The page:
Although we often take them for granted, our feet are a very important part of our body.
If you have diabetes you are more likely to develop foot problems, so you need to take extra care of them.
Foot problems in diabetes are often caused by nerve damage and/or damage to the blood vessels.
Serious foot problems can often be prevented.
Prevention depends on you maintaining healthy blood glucose and blood pressure levels, taking good care of your feet every day, and keeping in close contact with your doctor or podiatrist if you have a foot problem.
How can diabetes cause foot problems?
Some people with diabetes develop what are called the 'complications' of diabetes. Complications are the negative effects of having a condition or illness. Two of the common complications of diabetes are:
- Damage to nerves (neuropathy)
- Damage to blood vessels (vascular disease)
Both of these problems can cause damage to your feet.
How can damage to my nerves cause foot problems?
Your nerves perform many jobs in your body, some of which are quite complicated. One of the most important things your nerves do is to give you feeling (or sensation). Being able to feel things protects us from getting injured.
We feel pain and therefore take action to protect ourselves.
For example, if you put your hand onto a hot element on the stove you will instantly be able to feel the pain and pull your hand away. If you cannot feel pain (because the nerves in your hand are damaged) then you could lean on the element for a long time and have to rely on your sense of smell to tell you your hand was burning!
People with diabetes sometimes develop nerve damage to the feet. This can result in a range of different problems. One of the most serious is that either the whole, or part, of your feet can become numb or insensitive to pain.
If your foot is numb you can walk all day with a very bad blister, or something in your shoe that is injuring you, and never know it. You could burn your foot badly on a heater and not know to pull your foot away. And you wouldn't know if you needed help for the burn either.
This means that if you have neuropathy in your feet you are:
- more likely to get an injury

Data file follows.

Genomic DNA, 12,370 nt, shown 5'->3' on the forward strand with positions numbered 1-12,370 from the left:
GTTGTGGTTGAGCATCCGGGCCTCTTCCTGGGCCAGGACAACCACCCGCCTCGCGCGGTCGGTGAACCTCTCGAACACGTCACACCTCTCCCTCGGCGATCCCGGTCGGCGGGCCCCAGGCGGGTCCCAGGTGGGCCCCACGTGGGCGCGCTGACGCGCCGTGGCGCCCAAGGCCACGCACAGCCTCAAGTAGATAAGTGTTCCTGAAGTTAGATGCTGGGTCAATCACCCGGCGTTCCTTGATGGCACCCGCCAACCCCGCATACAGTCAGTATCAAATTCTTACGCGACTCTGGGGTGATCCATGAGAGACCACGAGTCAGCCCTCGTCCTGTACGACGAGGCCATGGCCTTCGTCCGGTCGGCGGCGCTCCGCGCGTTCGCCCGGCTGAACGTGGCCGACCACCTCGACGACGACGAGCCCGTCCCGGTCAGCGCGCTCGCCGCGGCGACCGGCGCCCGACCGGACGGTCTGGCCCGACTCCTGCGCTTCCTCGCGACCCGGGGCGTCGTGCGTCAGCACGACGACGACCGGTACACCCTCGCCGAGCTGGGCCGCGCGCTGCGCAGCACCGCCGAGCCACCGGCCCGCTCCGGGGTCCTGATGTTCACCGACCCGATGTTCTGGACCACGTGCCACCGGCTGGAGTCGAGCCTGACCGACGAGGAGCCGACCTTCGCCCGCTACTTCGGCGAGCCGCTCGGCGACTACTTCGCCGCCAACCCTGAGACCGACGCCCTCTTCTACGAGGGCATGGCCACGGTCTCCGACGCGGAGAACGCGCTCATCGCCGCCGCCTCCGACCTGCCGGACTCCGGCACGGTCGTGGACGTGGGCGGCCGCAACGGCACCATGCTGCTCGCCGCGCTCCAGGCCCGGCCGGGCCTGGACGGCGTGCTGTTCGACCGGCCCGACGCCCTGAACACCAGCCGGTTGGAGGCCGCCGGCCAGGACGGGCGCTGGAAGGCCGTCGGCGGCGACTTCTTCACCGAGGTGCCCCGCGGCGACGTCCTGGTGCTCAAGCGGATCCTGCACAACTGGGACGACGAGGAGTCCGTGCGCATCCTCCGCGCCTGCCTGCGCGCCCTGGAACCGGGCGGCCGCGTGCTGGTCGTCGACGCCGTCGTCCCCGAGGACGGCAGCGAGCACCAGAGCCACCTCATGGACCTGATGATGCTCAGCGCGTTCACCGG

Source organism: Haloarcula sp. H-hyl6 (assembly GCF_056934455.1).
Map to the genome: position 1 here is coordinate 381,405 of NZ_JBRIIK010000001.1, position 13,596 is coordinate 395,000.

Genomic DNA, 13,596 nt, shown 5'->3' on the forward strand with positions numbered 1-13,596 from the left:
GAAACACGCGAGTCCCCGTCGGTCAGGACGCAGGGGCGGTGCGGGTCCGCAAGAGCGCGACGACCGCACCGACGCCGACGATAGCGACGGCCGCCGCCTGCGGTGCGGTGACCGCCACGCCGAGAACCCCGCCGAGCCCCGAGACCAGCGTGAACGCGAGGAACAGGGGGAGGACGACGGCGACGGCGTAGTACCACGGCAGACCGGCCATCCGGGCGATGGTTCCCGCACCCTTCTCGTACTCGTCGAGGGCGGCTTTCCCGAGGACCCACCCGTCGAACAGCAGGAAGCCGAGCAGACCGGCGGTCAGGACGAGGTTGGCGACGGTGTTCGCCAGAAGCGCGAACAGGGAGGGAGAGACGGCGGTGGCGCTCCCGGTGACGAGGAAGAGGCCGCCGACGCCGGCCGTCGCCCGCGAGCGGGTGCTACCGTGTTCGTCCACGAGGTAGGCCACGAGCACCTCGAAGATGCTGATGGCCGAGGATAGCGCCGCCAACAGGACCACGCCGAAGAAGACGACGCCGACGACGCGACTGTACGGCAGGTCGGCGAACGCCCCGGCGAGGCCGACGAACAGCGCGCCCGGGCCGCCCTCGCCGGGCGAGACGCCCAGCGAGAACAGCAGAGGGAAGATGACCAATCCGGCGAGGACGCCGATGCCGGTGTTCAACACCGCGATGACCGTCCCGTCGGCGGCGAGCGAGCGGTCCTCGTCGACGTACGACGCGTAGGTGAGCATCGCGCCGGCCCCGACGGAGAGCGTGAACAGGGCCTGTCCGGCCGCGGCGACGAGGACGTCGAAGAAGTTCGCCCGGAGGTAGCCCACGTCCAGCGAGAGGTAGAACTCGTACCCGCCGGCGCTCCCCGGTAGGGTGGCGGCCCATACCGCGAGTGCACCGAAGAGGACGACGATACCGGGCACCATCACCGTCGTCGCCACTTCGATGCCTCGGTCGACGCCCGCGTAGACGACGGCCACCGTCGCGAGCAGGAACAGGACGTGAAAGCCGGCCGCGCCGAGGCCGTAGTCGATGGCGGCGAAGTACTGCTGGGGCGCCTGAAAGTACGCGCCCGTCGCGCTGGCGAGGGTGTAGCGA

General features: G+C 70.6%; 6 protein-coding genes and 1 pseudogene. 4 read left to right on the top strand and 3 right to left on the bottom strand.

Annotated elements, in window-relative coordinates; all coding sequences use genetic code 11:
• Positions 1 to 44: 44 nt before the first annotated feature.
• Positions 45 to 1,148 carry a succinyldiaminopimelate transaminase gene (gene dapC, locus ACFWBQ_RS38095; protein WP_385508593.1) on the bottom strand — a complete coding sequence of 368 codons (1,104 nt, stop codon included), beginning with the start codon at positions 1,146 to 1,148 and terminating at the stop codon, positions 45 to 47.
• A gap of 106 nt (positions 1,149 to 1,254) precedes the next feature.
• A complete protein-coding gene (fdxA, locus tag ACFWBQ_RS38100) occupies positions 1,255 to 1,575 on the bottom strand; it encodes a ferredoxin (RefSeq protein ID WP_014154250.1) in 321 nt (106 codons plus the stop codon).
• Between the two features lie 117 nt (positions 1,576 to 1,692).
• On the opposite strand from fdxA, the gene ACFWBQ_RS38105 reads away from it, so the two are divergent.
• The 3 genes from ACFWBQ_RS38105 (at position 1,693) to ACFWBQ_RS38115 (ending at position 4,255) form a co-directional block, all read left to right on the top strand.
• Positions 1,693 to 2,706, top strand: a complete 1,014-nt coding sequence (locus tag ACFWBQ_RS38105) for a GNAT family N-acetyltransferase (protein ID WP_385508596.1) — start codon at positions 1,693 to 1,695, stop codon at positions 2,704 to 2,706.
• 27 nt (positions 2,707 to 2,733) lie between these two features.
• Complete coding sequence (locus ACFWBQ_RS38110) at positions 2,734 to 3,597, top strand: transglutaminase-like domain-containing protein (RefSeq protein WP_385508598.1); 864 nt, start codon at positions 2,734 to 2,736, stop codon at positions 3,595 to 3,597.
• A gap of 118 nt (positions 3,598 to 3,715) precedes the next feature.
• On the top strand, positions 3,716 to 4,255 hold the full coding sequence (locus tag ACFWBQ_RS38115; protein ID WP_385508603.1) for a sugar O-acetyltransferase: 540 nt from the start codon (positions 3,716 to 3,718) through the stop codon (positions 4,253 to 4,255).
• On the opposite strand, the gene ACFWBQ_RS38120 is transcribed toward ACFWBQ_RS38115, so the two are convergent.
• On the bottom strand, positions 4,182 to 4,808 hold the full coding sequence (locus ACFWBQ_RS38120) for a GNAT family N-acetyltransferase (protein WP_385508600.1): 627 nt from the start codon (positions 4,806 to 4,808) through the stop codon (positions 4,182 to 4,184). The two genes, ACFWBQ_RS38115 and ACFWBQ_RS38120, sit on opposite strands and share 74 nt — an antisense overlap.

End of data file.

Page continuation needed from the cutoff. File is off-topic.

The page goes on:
- less likely to know to get help for the injury early on
What are some of the common signs of foot or lower limb neuropathy?
- Pain or burning sensation (some forms of neuropathy can cause pain)
Is there any treatment for foot or lower limb neuropathy?
Currently there aren't many treatments available. If your neuropathy is of a painful type there are a number of drugs that may help. Your doctor will be able to determine which medicines are best for you. There is some evidence from research that improving your blood glucose levels may go some way towards reversing nerve damage.
How can damage to my blood vessels cause foot problems?
Damaged blood vessels will not transport as much blood as undamaged ones. If the blood supply is either reduced or cut off from any part of your body it can cause damage or death to that part.
How does diabetes damage my blood vessels?
Diabetes can cause the lining of your blood vessels to become thickened. This means not as much blood can get through them. It's a bit like rusty pipes in your laundry. Not much water comes out of the tap when you turn it on because of the rust blocking the inside of the pipes. It is the same if your blood vessels are clogged up; less blood can get to where it is meant to be.
If the blood vessels to your feet are either clogged up or completely blocked the skin and flesh of your feet will suffer. This can mean that your feet are:
- less able to fight off infection
- less able to heal up if injured
- likely to develop gangrene (or areas of completely dead flesh) if the blood supply becomes completely blocked
What are some of the signs of damage to the blood vessels supplying my feet?
- Pain in your calves when walking
- Change in the normal colour or temperature of your feet or legs